Fantastic fungi is all around in Hollowood. It's not always obvious, so if you're visiting be sure to look around areas of deadwood, tree bases and even along wooden logs. With a huge variety including candlesnuff, turkey tail, scarlett elf cup, brittlestem and shaggy inkcap (the list goes on and on...) there is plenty to keep an eye out for. While not everyone's favourite thing, they are incredibly interesting and make for some fantastic photography! Other Hollowood highlights include treecreeper, great-spotted woodpecker and the occasional tawny owl!

#6 Spring Gill Wood

A favourite spot to stop and listen to the sounds of the trickling stream and wind through the trees. There are many things to love about Spring Gill Wood including the nearby call of curlew from Wader Lake, loud cries of overhead buzzard and jostling jay fiercely searching for food. But the true beauty lies on the ground, where fungi sprouts through the leaf-lined surface, voles scuttle along the path edges and roe deer bound through the woods with distant glimpses of their white rump leaving a satisfied glow inside. Other highlights include redwing, treecreeper, willow tit and the occasional European hare.

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#7 Reservoir

With views across the river Wear to local landmark Penshaw Monument, our reservoir is a picturesque spot to absorb and appreciate nature. With wildlife highlights including tufted duck, gadwall and teal, there is plenty to spot. Look at our living willow fence, lovingly planted by our reserve team a little over 6 months ago. It has new shoots growing and is quickly becoming a habitat of it's own!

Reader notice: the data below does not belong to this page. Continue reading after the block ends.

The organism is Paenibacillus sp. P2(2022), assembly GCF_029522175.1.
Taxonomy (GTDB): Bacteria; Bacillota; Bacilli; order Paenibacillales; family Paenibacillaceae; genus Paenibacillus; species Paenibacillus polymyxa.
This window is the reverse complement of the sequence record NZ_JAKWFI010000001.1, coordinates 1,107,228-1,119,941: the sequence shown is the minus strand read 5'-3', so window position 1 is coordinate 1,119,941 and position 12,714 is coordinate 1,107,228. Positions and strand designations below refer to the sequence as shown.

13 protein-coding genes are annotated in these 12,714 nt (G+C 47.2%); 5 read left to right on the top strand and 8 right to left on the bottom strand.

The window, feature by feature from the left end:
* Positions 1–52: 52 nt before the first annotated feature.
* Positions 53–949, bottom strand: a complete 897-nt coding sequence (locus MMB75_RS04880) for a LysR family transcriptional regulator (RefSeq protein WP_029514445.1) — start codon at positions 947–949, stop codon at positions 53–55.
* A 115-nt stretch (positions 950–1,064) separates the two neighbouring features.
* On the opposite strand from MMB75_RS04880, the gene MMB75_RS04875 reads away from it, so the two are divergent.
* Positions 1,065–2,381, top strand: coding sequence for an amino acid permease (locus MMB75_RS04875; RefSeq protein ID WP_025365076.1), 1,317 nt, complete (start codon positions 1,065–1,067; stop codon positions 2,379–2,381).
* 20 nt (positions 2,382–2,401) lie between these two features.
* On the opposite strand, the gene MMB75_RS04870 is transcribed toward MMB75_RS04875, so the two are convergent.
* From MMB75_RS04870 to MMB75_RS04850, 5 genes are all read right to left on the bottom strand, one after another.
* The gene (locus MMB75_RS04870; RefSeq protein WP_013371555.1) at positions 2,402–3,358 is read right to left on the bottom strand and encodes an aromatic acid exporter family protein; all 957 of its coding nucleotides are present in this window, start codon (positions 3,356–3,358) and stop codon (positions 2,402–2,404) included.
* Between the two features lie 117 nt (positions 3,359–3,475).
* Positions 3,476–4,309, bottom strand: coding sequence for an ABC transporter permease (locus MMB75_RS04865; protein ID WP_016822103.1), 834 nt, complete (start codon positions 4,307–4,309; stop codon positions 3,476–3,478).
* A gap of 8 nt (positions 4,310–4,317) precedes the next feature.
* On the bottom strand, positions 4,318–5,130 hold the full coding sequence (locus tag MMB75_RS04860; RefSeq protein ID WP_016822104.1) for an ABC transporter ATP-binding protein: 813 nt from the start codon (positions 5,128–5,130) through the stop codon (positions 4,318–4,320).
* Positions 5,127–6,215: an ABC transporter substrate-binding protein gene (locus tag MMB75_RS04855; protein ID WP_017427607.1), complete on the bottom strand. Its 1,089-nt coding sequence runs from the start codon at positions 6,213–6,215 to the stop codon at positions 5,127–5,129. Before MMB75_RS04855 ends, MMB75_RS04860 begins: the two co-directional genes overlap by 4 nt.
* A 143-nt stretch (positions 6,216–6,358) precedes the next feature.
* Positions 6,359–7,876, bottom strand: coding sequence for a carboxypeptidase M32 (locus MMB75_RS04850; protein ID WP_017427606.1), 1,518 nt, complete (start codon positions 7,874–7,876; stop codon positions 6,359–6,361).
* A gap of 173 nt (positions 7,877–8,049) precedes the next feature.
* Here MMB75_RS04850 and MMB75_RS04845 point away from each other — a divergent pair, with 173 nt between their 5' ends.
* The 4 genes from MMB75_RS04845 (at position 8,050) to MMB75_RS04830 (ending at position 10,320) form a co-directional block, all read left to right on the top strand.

#8 Close Encounters

Stroll through the gates of Close Encounters and experience wildlife closer than ever. With coo'OO'ing common eider, goldeneye, smew, Chiloé wigeon, South Georgia pintail and noisy black swans, there's lots to see. Spend a while watching the birds in the water; noting their behaviour and listening to their different calls. They are all so unique!

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#9 Stream channel

Our most impactful exhibit and a definite 'wow' factor when arriving at our centre, the stream channel is home to our popular Eurasian cranes, white-fronted geese and barnacle geese. These birds are entertaining in their own right. Watch out for the cranes as they throw sticks, raise their wings and display using head-bopping routines, until finally performing their mighty call, which can be heard up to 2 miles away. Clatterings of jackdaw soar overhead as they come in to roost nearby. Their calls are collectively very loud and a great spectacle to see each evening!

Additional tip: Soak in the scene from our Waterside Cafe, where you can enjoy spectacular views from the comfort and warmth of the indoors with a hot cuppa and slice of cake! Open until 4pm.

#10 Reedbed shelter

And finally, we couldn't not mention our reedbed shelter. With mallard, moorhen and coot to be seen regularly in search of food (it's a great place to feed the birds with leftover corn!) Penshaw Monument stands proud in the distance and the nearby woodland gives way to calling wren and robins. This is another favourite space to just 'be' for a moment and enjoy the sights and sounds of autumn nature!